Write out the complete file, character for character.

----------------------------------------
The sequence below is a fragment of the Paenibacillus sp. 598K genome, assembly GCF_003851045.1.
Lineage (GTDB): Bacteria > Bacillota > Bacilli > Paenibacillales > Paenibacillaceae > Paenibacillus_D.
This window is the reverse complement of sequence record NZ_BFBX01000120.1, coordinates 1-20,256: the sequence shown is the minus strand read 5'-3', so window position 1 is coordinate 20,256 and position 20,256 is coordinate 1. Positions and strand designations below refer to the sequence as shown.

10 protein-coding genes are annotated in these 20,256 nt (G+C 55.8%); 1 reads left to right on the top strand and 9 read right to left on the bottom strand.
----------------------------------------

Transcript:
The sequence below is a fragment of the Paenibacillus sp. 598K genome, assembly GCF_003851045.1.
Lineage (GTDB): Bacteria > Bacillota > Bacilli > Paenibacillales > Paenibacillaceae > Paenibacillus_D.
This window is the reverse complement of sequence record NZ_BFBX01000120.1, coordinates 1-20,256: the sequence shown is the minus strand read 5'-3', so window position 1 is coordinate 20,256 and position 20,256 is coordinate 1. Positions and strand designations below refer to the sequence as shown.

10 protein-coding genes are annotated in these 20,256 nt (G+C 55.8%); 1 reads left to right on the top strand and 9 read right to left on the bottom strand.